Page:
11.16.2007

Smell mail

In the pantheon of Bad Applications of New Technologies, here's one that really stinks: Several companies reportedly are perfecting ways to transmit aromas over your e-mail.

That's right, folks. Smell-mail. Just when you thought the Internet couldn't possibly get any more intrusive, they've found a way to download odors.

The technology varies from company to company, but essentially it works like this: You'd have a device hooked to your computer that would contain an array of aromatic chemicals. When someone e-mailed you a picture of, say, a strawberry, you would slide a piece of adhesive paper through the device. The paper would pick up the appropriate chemicals and, once spit out by the machine, the paper would carry the scent of a strawberry.

Other companies are working on versions that would mix chemicals stored on a cartridge and actually waft the aroma into your room with a small fan.

So it isn't exactly like transmitting actual odors over the Internet. It's more like a digitized simulation. But it's still an exceedingly bad idea.

We all know these things tend to get out of hand. Already, people e-mail goofy animated greeting cards for every holiday. Websites have soundtracks of obnoxious music. Every time you visit a site, your computer is fed "cookies" that result in a deluge of advertising spam. Now, we're going to make it possible for people to send their favorite aromas along, too?

Virtual flower bouquets undoubtedly will be one of the first uses. That annual holiday letter -- already a pain because you're forced to read how some distant relative is doing much better than you -- could include the evergreen scent of the family Christmas tree.

It's bad enough that some chirpy friend can send you a cute photo of the family dog. What happens when they can send along his smell, too? That's what you need: Essence de Wet Dog spilling out into your house. If you wanted that smell around, you could hose down your own dog and save the hundreds of dollars the digital scent generators cost.

The developers of these new devices say the applications are endless. You could have smells accompanying your favorite movies, they say. Or you could sample a perfume before purchasing it over the Internet. Cookie and candy companies have expressed interest in using the technology for samples. (There goes the diet.) They're even perfecting "new car" smell to accompany auto ads.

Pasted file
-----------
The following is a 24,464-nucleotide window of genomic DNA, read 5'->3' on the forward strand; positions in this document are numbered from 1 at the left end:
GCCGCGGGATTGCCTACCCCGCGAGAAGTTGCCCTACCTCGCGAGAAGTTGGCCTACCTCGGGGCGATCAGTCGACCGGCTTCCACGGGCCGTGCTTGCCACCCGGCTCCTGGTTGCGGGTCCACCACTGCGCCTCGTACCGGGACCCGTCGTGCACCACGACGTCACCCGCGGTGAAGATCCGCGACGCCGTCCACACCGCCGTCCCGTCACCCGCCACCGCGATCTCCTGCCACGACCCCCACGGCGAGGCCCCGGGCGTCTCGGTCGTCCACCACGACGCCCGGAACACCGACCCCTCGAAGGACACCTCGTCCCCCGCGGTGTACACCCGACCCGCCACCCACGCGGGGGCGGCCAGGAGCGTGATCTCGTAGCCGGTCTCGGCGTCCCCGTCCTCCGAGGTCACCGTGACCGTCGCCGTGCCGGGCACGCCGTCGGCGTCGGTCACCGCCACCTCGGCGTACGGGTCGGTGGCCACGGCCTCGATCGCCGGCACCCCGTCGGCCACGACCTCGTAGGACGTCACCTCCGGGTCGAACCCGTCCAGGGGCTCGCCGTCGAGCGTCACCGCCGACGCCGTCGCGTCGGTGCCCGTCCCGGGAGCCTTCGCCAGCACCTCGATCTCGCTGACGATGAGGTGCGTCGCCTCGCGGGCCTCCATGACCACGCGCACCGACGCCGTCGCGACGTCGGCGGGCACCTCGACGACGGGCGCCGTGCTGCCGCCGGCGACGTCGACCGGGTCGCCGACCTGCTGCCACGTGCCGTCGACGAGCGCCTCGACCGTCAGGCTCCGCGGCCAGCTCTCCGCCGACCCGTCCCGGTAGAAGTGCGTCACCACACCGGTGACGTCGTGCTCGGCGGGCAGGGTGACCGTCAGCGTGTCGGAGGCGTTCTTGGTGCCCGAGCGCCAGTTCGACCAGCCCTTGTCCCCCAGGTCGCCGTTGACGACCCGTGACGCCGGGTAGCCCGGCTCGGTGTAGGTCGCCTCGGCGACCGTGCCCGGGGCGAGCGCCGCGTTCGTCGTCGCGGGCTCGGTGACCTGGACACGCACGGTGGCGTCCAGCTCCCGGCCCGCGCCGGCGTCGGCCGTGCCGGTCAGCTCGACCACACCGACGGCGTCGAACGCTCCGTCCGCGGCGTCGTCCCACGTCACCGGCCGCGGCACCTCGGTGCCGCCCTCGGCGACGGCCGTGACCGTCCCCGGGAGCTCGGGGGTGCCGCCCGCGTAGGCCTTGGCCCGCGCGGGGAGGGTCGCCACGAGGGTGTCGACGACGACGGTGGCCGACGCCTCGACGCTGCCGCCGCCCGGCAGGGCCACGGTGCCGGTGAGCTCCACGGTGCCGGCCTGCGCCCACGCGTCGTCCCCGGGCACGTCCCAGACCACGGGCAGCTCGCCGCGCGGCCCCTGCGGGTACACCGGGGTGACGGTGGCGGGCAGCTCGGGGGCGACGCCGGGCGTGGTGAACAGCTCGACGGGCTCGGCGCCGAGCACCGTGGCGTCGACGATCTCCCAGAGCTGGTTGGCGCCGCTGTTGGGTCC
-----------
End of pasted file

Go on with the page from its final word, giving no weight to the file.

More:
This technology could easily fall into the wrong hands. If your friends send you sweet little fragrances and your computer smells like fresh-baked cookies, how long before one of your enemies gets hold of your smell-mail address? Pretty soon, you've got the stink of sweat socks filling your home office.

I don't even want to think what the purveyors of Internet porn might do with this.

And won't hackers have a field day? Already, they can send viruses and worms and other terroristic programs to computers all over the globe. What happens when they decide the virtual world needs a sniff of stockyard stench? Or, when they decide to protest government policies by sending federal offices a fetid whiff of body odor?

Worse yet, some of the same companies that are working up virtual aromas also are working on taste transmittal. That strawberry mentioned earlier? You can lick the paper and taste the berry, or a chemical facsimile. Do we need this? Couldn't we just stop at a supermarket and buy actual strawberries?

Already, many of the e-mails we receive every day are in bad taste (particularly jokes sent by friends -- you know who you are). What happens when actual bad tastes can arrive unbidden over your computer? Are you willing to take a chance on licking a piece of paper that purports to be chocolate? Could be garlic or broccoli or worse.

Not me, buddy. The day that virtual food and fragrance start arriving on my computer is the day I dust off the typewriter. The scent of correction fluid I can handle. The rest you can keep to yourself.

1 comment:

Bruce Greenberg said...

I think this is a national security issue.

What if terrroists get hold of this technology. If they don't explode a dirty bomb they can make it smell like they did. Pandomonium would insue.

There would have to be a reset button to make it smell like our government has everything under control. What would that smell like?